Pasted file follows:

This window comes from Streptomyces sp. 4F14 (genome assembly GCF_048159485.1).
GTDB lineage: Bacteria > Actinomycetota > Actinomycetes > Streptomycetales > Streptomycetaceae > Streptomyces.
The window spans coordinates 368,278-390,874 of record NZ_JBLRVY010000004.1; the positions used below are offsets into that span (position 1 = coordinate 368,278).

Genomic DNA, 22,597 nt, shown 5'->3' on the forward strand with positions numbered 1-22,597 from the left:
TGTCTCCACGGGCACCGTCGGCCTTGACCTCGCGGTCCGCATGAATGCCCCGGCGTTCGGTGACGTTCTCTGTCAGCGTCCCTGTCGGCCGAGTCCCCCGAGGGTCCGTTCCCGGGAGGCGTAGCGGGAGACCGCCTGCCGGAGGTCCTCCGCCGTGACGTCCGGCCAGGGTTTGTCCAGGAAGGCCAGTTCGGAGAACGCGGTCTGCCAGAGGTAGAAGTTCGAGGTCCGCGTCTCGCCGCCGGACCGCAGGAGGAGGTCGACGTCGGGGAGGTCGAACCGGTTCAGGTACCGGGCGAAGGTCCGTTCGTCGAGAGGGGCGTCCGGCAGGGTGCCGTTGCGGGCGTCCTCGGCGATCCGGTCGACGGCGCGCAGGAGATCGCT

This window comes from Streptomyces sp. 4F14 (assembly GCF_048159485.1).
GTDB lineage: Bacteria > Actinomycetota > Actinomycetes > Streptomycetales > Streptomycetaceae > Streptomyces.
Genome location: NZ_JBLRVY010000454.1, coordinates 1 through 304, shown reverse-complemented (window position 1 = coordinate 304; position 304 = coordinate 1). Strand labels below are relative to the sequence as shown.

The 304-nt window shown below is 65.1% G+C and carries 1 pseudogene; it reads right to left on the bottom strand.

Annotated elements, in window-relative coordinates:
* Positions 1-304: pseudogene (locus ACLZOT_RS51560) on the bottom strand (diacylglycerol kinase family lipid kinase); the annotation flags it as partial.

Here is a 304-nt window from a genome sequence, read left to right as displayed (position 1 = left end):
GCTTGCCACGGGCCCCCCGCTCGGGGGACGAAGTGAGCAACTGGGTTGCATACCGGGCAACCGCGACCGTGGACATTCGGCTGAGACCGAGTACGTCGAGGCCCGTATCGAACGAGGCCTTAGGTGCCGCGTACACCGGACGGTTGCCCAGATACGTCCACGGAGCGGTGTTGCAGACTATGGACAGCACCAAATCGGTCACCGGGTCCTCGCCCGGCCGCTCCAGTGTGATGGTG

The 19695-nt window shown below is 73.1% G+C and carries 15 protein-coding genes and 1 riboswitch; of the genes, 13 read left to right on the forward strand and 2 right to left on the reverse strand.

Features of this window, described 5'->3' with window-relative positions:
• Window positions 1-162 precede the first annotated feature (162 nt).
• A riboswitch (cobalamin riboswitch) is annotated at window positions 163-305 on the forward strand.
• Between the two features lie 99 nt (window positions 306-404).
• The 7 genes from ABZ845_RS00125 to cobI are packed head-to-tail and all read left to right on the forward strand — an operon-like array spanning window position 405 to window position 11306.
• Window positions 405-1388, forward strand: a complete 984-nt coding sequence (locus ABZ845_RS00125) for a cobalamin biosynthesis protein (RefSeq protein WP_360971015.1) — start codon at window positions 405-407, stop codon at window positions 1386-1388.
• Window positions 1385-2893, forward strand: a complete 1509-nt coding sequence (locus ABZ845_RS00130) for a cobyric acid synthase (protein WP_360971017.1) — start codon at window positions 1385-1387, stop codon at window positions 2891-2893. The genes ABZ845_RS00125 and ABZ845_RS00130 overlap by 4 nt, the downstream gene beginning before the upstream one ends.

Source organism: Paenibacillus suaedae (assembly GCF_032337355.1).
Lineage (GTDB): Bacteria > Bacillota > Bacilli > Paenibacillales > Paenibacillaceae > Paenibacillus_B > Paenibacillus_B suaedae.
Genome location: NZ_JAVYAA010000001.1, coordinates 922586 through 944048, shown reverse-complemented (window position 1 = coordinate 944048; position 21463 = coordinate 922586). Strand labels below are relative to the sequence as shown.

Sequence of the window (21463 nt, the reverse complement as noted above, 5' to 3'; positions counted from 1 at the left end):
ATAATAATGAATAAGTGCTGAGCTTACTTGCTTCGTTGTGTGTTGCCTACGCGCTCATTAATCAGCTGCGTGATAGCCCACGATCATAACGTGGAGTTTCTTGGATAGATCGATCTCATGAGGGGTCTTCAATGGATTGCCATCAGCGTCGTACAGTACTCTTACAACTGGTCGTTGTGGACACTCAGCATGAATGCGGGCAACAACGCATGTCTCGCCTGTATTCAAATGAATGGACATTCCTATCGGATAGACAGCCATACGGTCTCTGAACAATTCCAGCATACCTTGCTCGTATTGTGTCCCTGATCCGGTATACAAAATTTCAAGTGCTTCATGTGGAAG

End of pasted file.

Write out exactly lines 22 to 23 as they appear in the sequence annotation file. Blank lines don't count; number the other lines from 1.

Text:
Source organism: Paenibacillus suaedae (assembly GCF_032337355.1).
Lineage (GTDB): Bacteria > Bacillota > Bacilli > Paenibacillales > Paenibacillaceae > Paenibacillus_B > Paenibacillus_B suaedae.